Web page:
NIH to fund antimicrobial resistance projects
Approximately $11 million has been awarded to nine projects that will allow the involved entities to develop diagnostic tools specifically targeting microorganisms that are resistant to antimicrobial treatment options. Special attention will be paid to agents that are prime causes of infections in hospitals, such as a staph infection.
“Antimicrobial resistance is a serious global health threat that is undermining our ability to effectively detect, treat and prevent infections,” NIAID Director Dr. Anthony S. Fauci said. “One way we can combat drug resistance is by developing enhanced diagnostic tests that rapidly identify the bacteria causing an infection and their susceptibility to various antimicrobials. This will help physicians determine the most effective treatments for infected individuals and thereby reduce the use of broad-spectrum antibiotics that can contribute to the drug resistance problem.”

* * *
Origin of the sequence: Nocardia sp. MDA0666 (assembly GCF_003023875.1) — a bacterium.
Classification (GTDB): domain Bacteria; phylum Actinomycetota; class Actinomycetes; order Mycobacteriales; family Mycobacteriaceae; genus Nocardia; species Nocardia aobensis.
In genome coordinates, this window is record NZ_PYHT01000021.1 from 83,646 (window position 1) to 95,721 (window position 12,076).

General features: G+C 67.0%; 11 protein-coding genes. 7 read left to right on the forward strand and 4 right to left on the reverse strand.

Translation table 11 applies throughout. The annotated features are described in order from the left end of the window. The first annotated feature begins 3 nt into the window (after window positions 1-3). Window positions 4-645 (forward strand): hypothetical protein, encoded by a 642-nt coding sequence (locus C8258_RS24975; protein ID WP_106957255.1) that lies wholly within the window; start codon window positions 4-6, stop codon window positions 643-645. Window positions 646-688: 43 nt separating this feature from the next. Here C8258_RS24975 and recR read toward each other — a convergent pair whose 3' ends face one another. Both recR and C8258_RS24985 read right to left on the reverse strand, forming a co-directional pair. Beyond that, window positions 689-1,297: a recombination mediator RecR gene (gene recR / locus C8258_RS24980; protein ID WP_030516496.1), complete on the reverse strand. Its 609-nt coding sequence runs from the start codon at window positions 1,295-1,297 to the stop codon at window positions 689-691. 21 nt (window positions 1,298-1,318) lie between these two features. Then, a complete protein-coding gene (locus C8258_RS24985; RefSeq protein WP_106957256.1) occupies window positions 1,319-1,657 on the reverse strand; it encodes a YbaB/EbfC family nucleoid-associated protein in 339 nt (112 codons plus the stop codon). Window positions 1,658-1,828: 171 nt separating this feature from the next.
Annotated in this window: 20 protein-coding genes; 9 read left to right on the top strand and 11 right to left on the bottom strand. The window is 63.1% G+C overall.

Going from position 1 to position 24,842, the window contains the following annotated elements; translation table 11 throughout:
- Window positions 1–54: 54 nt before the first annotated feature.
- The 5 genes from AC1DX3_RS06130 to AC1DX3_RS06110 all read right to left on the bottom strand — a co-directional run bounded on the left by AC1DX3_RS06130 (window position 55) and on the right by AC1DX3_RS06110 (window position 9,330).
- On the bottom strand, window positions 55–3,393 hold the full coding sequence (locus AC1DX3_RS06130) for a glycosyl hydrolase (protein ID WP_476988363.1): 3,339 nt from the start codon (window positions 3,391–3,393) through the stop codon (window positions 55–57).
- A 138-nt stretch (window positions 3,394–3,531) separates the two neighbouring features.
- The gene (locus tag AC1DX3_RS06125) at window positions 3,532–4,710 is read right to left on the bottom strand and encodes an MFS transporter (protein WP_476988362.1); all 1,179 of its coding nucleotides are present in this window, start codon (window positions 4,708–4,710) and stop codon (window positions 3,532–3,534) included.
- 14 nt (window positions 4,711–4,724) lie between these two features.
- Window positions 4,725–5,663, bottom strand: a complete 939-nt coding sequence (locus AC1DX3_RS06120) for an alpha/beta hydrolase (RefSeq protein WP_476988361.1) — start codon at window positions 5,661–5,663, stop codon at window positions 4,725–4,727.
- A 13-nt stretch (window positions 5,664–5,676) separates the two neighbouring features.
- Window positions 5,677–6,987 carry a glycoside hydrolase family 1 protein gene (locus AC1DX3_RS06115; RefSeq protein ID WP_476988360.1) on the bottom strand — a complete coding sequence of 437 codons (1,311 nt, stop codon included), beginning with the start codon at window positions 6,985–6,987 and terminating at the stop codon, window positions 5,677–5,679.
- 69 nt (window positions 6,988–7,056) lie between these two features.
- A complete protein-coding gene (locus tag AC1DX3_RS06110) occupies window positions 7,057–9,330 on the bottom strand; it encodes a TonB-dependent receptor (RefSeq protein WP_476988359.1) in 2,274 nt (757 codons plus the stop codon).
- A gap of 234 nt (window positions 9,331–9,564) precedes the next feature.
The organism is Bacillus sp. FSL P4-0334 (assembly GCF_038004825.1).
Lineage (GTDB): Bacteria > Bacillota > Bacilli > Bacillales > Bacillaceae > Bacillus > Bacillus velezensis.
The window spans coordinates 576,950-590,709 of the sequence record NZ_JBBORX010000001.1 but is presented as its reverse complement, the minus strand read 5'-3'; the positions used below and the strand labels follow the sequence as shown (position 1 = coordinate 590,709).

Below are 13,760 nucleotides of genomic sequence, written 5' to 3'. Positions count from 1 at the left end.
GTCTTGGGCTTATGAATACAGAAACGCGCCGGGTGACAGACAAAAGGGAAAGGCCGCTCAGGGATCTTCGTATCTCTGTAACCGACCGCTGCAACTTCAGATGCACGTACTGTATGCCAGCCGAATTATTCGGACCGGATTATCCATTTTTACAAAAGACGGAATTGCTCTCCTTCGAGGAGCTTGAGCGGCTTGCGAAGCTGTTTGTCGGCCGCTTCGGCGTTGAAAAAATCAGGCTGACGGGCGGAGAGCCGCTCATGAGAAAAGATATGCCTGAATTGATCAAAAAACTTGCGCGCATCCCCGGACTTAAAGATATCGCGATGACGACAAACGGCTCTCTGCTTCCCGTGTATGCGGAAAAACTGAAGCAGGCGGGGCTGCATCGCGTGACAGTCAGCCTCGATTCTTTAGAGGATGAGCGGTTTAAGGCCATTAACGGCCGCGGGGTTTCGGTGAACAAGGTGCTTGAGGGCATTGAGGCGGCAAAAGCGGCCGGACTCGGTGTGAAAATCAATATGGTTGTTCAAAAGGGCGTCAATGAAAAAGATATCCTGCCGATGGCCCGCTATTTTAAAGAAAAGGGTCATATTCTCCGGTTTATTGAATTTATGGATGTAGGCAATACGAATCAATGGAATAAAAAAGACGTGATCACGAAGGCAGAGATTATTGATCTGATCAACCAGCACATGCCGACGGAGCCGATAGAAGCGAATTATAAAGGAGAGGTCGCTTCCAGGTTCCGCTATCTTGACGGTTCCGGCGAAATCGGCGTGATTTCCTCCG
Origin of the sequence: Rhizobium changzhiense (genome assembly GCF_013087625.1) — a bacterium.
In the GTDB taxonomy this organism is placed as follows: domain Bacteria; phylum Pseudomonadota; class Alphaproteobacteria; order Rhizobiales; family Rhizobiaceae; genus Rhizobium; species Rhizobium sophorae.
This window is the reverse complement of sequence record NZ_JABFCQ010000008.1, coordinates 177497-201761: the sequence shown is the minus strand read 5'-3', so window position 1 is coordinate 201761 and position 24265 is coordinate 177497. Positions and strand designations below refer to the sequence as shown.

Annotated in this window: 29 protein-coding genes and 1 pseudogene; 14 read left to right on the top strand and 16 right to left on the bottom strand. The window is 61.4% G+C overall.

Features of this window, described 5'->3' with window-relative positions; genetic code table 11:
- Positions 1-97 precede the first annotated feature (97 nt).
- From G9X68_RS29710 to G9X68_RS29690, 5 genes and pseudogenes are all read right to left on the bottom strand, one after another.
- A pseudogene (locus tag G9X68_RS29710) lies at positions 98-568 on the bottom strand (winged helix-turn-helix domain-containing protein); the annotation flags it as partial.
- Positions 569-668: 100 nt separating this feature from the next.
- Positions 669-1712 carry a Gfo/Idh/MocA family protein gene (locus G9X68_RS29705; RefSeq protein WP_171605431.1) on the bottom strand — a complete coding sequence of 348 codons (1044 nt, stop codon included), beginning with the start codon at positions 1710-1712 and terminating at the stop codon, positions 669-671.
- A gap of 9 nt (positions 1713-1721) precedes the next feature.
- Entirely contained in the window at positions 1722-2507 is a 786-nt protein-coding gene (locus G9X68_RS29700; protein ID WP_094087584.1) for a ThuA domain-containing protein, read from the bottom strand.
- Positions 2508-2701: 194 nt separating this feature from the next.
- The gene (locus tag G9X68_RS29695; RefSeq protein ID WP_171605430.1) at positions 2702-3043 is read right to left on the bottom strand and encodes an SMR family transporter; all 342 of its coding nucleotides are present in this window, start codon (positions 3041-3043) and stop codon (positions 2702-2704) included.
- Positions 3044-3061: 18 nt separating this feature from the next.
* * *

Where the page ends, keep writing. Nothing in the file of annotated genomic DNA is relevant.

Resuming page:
As antimicrobial treatments have been utilized in the past 70 years, microorganisms have developed resistance measures to combat current options for treatment.
The NIAID claims that an average of 23,000 people die from an antimicrobial resistant infection annually.
The following institutions will be involved in this research: the University of California, Irvine; University of California, Berkeley; the Broad institute at MIT; Johns Hopkins University; First Light Biosciences Inc.; GeneFluidics Inc.; the Denver Health and Hospital Authority; Brigham Young University and BioFire Diagnostics, LLC.